Author Topic: Brain may be connected to immune system by lymphatic vessels not known before  (Read 121 times)

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Offline agate

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From Medical News Today, June 2, 2015:

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Missing link found between brain, immune system -- with major disease implications




In a stunning discovery that overturns decades of textbook teaching, researchers at the University of Virginia School of Medicine have determined that the brain is directly connected to the immune system by vessels previously thought not to exist. That such vessels could have escaped detection when the lymphatic system has been so thoroughly mapped throughout the body is surprising on its own, but the true significance of the discovery lies in the effects it could have on the study and treatment of neurological diseases ranging from autism to Alzheimer's disease to multiple sclerosis.

"Instead of asking, 'How do we study the immune response of the brain?' 'Why do multiple sclerosis patients have the immune attacks?' now we can approach this mechanistically. Because the brain is, like every other tissue, connected to the peripheral immune system through meningeal lymphatic vessels," said Jonathan Kipnis, PhD, professor in the UVA Department of Neuroscience and director of UVA's Center for Brain Immunology and Glia (BIG). "It changes entirely the way we perceive the neuro-immune interaction. We always perceived it before as something esoteric that can't be studied. But now we can ask mechanistic questions."

"We believe that for every neurological disease that has an immune component to it, these vessels may play a major role," Kipnis said. "Hard to imagine that these vessels would not be involved in a [neurological] disease with an immune component."

New Discovery in Human Body

Kevin Lee, PhD, chairman of the UVA Department of Neuroscience, described his reaction to the discovery by Kipnis' lab: "The first time these guys showed me the basic result, I just said one sentence: 'They'll have to change the textbooks.' There has never been a lymphatic system for the central nervous system, and it was very clear from that first singular observation - and they've done many studies since then to bolster the finding - that it will fundamentally change the way people look at the central nervous system's relationship with the immune system."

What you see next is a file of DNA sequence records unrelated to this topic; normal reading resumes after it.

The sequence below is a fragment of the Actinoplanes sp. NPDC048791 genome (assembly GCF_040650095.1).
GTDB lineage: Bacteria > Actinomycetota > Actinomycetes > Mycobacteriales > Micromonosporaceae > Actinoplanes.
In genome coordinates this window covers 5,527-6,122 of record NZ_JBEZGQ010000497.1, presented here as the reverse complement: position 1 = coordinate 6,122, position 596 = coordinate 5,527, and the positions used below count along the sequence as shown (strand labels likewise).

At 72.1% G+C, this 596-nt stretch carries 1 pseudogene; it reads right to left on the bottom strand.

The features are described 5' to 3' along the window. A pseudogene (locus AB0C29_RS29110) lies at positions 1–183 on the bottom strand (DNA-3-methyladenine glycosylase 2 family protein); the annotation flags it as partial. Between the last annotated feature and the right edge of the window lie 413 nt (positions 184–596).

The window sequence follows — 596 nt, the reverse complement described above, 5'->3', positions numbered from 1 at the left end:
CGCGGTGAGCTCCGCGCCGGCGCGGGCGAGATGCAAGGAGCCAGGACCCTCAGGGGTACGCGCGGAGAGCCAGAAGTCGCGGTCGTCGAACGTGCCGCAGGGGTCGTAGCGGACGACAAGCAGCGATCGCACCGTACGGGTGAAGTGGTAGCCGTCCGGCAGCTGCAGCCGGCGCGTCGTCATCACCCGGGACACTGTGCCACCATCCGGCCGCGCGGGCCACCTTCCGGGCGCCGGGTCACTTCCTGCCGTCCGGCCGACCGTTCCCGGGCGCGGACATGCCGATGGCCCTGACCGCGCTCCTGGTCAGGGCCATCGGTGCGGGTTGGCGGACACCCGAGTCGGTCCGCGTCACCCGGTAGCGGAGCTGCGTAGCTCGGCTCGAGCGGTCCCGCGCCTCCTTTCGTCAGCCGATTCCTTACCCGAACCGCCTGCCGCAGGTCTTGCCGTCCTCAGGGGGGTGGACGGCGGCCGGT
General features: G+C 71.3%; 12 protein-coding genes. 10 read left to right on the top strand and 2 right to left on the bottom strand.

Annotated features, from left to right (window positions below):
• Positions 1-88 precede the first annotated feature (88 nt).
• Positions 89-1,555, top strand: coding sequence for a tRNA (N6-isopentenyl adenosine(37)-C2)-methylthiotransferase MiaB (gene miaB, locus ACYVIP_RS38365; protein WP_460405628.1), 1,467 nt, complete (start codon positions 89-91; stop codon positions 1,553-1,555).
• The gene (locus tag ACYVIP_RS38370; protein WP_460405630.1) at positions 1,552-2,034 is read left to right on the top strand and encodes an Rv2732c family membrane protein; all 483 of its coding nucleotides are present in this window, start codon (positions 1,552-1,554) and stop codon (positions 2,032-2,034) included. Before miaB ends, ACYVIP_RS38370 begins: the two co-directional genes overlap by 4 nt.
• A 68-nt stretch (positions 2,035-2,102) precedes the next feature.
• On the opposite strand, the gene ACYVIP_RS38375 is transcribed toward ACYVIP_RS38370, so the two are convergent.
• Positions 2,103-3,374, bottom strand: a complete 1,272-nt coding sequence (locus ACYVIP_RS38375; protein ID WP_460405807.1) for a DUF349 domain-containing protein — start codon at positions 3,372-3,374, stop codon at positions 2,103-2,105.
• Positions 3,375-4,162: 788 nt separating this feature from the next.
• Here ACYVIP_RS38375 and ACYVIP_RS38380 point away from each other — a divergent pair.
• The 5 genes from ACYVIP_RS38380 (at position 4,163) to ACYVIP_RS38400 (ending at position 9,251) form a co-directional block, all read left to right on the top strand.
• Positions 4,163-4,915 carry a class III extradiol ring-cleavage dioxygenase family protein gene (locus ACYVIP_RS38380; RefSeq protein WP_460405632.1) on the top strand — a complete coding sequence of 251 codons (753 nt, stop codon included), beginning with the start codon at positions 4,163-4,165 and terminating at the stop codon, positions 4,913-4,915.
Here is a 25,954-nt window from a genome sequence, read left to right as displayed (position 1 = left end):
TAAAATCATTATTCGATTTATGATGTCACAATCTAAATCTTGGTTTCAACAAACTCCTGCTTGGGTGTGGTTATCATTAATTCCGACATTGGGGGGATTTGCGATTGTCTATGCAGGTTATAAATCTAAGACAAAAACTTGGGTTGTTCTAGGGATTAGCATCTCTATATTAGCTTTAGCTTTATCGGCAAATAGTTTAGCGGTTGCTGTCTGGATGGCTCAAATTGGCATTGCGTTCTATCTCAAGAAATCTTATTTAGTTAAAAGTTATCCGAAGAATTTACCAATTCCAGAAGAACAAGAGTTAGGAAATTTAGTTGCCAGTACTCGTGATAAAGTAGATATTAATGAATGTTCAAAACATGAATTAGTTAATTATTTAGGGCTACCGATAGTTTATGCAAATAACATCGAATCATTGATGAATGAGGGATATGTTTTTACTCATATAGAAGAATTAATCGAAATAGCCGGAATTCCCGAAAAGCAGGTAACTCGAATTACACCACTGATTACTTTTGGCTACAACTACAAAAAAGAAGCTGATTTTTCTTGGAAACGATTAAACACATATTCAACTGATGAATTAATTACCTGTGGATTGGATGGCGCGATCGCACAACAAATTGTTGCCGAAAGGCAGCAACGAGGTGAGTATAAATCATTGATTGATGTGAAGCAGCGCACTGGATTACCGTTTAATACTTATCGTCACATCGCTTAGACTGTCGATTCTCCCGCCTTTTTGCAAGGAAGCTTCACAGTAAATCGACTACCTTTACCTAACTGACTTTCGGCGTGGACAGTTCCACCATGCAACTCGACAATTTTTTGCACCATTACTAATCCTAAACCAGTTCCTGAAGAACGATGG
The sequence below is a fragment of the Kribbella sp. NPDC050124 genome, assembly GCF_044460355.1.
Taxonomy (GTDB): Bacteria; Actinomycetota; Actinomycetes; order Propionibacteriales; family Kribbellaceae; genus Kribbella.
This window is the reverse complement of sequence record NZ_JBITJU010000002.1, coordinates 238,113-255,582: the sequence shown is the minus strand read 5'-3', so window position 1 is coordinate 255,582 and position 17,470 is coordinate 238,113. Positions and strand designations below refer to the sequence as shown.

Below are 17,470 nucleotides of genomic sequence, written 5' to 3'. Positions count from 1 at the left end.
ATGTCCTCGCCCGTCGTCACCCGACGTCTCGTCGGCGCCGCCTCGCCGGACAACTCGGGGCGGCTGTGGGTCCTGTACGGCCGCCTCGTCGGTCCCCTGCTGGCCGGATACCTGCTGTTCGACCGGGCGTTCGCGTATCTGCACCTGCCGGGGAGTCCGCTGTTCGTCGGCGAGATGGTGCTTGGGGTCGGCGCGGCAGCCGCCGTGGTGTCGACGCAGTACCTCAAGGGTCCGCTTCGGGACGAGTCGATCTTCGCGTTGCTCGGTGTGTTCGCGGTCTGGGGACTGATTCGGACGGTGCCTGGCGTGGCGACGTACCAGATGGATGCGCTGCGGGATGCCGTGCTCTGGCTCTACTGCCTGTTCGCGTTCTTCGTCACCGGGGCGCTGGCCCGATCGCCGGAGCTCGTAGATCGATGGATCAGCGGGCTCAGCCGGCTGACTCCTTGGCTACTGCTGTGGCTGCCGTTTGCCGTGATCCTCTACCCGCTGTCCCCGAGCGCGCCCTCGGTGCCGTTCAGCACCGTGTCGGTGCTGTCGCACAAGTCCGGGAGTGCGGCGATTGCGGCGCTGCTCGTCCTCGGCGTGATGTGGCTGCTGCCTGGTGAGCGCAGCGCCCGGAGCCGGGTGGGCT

Even Kipnis was skeptical initially. "I really did not believe there are structures in the body that we are not aware of. I thought the body was mapped," he said. "I thought that these discoveries ended somewhere around the middle of the last century. But apparently they have not."

'Very Well Hidden'

The discovery was made possible by the work of Antoine Louveau, PhD, a postdoctoral fellow in Kipnis' lab. The vessels were detected after Louveau developed a method to mount a mouse's meninges - the membranes covering the brain - on a single slide so that they could be examined as a whole. "It was fairly easy, actually," he said. "There was one trick: We fixed the meninges within the skullcap, so that the tissue is secured in its physiological condition, and then we dissected it. If we had done it the other way around, it wouldn't have worked."

After noticing vessel-like patterns in the distribution of immune cells on his slides, he tested for lymphatic vessels and there they were. The impossible existed. The soft-spoken Louveau recalled the moment: "I called Jony [Kipnis] to the microscope and I said, 'I think we have something.'"

As to how the brain's lymphatic vessels managed to escape notice all this time, Kipnis described them as "very well hidden" and noted that they follow a major blood vessel down into the sinuses, an area difficult to image. "It's so close to the blood vessel, you just miss it," he said. "If you don't know what you're after, you just miss it."

"Live imaging of these vessels was crucial to demonstrate their function, and it would not be possible without collaboration with Tajie Harris," Kipnis noted. Harris, a PhD, is an assistant professor of neuroscience and a member of the BIG center. Kipnis also saluted the "phenomenal" surgical skills of Igor Smirnov, a research associate in the Kipnis lab whose work was critical to the imaging success of the study.

Alzheimer's, Autism, MS and Beyond

The unexpected presence of the lymphatic vessels raises a tremendous number of questions that now need answers, both about the workings of the brain and the diseases that plague it. For example, take Alzheimer's disease. "In Alzheimer's, there are accumulations of big protein chunks in the brain," Kipnis said. "We think they may be accumulating in the brain because they're not being efficiently removed by these vessels." He noted that the vessels look different with age, so the role they play in aging is another avenue to explore. And there's an enormous array of other neurological diseases, from autism to multiple sclerosis, that must be reconsidered in light of the presence of something science insisted did not exist.